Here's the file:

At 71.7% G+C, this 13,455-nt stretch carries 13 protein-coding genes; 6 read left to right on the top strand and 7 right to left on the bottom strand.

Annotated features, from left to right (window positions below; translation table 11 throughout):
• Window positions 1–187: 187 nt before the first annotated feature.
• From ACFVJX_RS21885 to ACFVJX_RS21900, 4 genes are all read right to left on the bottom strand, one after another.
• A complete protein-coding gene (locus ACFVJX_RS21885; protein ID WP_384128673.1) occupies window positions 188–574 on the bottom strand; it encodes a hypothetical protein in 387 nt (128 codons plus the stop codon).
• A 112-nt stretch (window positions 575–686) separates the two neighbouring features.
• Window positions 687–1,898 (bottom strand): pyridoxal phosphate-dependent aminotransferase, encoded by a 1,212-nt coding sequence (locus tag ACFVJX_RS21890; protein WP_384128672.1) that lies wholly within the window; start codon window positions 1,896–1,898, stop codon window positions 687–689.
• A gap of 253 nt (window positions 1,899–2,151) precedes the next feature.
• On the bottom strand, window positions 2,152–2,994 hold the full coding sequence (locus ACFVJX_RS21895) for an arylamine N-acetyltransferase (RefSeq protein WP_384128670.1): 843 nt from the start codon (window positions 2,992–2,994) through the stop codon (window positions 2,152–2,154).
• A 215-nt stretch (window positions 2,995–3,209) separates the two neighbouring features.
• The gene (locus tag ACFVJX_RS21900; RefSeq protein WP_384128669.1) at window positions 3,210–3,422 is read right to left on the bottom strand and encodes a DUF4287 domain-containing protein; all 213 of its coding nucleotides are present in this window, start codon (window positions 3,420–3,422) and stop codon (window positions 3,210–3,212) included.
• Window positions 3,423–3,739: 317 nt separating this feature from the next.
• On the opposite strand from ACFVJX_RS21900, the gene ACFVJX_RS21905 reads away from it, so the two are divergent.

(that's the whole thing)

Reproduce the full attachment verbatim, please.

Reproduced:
At 71.7% G+C, this 13,455-nt stretch carries 13 protein-coding genes; 6 read left to right on the top strand and 7 right to left on the bottom strand.

Annotated features, from left to right (window positions below; translation table 11 throughout):
• Window positions 1–187: 187 nt before the first annotated feature.
• From ACFVJX_RS21885 to ACFVJX_RS21900, 4 genes are all read right to left on the bottom strand, one after another.
• A complete protein-coding gene (locus ACFVJX_RS21885; protein ID WP_384128673.1) occupies window positions 188–574 on the bottom strand; it encodes a hypothetical protein in 387 nt (128 codons plus the stop codon).
• A 112-nt stretch (window positions 575–686) separates the two neighbouring features.
• Window positions 687–1,898 (bottom strand): pyridoxal phosphate-dependent aminotransferase, encoded by a 1,212-nt coding sequence (locus tag ACFVJX_RS21890; protein WP_384128672.1) that lies wholly within the window; start codon window positions 1,896–1,898, stop codon window positions 687–689.
• A gap of 253 nt (window positions 1,899–2,151) precedes the next feature.
• On the bottom strand, window positions 2,152–2,994 hold the full coding sequence (locus ACFVJX_RS21895) for an arylamine N-acetyltransferase (RefSeq protein WP_384128670.1): 843 nt from the start codon (window positions 2,992–2,994) through the stop codon (window positions 2,152–2,154).
• A 215-nt stretch (window positions 2,995–3,209) separates the two neighbouring features.
• The gene (locus tag ACFVJX_RS21900; RefSeq protein WP_384128669.1) at window positions 3,210–3,422 is read right to left on the bottom strand and encodes a DUF4287 domain-containing protein; all 213 of its coding nucleotides are present in this window, start codon (window positions 3,420–3,422) and stop codon (window positions 3,210–3,212) included.
• Window positions 3,423–3,739: 317 nt separating this feature from the next.
• On the opposite strand from ACFVJX_RS21900, the gene ACFVJX_RS21905 reads away from it, so the two are divergent.